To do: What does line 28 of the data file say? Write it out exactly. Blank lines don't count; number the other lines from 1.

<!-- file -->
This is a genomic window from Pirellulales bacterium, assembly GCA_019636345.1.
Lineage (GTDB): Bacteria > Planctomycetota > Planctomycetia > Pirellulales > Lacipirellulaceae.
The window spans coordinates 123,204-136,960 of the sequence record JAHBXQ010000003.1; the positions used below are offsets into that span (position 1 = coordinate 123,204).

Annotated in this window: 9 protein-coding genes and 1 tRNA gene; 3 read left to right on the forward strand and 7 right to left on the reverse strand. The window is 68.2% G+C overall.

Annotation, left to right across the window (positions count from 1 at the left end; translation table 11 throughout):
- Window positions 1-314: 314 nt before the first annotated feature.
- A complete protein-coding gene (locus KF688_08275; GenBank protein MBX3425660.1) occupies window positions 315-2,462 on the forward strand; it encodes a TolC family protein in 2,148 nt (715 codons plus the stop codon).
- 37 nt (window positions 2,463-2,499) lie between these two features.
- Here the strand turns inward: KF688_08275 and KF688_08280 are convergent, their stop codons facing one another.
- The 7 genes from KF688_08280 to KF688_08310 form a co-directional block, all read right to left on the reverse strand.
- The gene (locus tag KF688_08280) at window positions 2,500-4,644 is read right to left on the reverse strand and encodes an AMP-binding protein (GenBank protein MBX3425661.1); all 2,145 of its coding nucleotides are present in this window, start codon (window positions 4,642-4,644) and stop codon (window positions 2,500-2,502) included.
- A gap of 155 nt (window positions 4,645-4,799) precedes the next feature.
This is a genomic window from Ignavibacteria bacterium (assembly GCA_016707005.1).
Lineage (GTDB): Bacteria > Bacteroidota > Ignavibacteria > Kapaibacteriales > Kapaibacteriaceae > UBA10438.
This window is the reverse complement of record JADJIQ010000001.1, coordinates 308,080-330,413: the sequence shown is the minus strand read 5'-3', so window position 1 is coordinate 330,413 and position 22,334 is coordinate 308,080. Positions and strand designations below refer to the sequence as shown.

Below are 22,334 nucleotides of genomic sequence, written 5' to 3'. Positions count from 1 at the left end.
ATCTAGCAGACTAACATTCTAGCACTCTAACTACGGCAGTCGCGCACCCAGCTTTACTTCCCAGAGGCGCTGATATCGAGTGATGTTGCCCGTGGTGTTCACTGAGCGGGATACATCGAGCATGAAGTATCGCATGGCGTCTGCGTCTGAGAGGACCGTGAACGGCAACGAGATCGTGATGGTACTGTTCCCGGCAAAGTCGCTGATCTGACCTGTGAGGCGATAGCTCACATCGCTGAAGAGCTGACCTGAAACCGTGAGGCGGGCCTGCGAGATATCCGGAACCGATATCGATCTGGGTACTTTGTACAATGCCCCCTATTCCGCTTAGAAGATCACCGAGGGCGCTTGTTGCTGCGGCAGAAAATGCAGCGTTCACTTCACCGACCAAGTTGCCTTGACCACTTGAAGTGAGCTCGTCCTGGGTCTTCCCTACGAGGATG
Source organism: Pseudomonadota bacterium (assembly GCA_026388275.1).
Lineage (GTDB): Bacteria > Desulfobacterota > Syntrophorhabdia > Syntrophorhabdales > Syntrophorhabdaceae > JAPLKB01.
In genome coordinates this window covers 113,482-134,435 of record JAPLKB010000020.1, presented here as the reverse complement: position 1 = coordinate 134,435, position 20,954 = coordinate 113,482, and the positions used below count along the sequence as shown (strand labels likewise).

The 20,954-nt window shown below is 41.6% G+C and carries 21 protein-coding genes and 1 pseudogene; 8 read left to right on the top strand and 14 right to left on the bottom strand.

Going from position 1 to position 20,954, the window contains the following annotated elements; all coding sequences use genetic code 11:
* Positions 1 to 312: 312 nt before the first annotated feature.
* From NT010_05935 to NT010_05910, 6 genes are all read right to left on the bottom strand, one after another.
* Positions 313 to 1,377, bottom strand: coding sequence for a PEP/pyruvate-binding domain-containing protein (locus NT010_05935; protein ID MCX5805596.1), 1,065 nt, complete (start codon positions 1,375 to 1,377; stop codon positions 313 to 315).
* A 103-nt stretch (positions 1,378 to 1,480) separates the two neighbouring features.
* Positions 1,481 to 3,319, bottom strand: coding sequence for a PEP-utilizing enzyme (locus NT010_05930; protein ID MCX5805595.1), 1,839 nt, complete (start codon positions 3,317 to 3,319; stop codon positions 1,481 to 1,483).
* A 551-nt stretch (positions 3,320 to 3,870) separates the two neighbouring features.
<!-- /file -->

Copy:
* A 551-nt stretch (positions 3,320 to 3,870) separates the two neighbouring features.